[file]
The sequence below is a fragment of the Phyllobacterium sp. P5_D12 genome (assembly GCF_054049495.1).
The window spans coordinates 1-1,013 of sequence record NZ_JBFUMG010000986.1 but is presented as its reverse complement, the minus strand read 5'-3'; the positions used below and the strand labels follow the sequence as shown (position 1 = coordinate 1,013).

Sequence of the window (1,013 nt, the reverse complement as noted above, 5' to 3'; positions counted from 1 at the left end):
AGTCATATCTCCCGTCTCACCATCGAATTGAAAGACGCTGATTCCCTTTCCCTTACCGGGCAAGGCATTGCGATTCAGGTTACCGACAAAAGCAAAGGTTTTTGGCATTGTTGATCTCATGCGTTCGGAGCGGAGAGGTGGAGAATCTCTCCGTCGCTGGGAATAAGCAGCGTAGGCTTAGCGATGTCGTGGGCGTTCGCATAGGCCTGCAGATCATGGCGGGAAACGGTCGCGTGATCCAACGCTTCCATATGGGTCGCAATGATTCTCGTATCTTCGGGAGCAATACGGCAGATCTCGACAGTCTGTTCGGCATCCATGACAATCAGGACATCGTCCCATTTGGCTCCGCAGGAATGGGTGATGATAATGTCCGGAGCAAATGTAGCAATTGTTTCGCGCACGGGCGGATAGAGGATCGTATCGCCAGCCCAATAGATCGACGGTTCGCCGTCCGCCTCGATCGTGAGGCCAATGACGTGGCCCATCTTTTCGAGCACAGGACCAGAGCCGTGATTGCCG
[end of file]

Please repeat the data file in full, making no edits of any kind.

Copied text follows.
The sequence below is a fragment of the Phyllobacterium sp. P5_D12 genome (assembly GCF_054049495.1).
The window spans coordinates 1-1,013 of sequence record NZ_JBFUMG010000986.1 but is presented as its reverse complement, the minus strand read 5'-3'; the positions used below and the strand labels follow the sequence as shown (position 1 = coordinate 1,013).

Sequence of the window (1,013 nt, the reverse complement as noted above, 5' to 3'; positions counted from 1 at the left end):
AGTCATATCTCCCGTCTCACCATCGAATTGAAAGACGCTGATTCCCTTTCCCTTACCGGGCAAGGCATTGCGATTCAGGTTACCGACAAAAGCAAAGGTTTTTGGCATTGTTGATCTCATGCGTTCGGAGCGGAGAGGTGGAGAATCTCTCCGTCGCTGGGAATAAGCAGCGTAGGCTTAGCGATGTCGTGGGCGTTCGCATAGGCCTGCAGATCATGGCGGGAAACGGTCGCGTGATCCAACGCTTCCATATGGGTCGCAATGATTCTCGTATCTTCGGGAGCAATACGGCAGATCTCGACAGTCTGTTCGGCATCCATGACAATCAGGACATCGTCCCATTTGGCTCCGCAGGAATGGGTGATGATAATGTCCGGAGCAAATGTAGCAATTGTTTCGCGCACGGGCGGATAGAGGATCGTATCGCCAGCCCAATAGATCGACGGTTCGCCGTCCGCCTCGATCGTGAGGCCAATGACGTGGCCCATCTTTTCGAGCACAGGACCAGAGCCGTGATTGCCG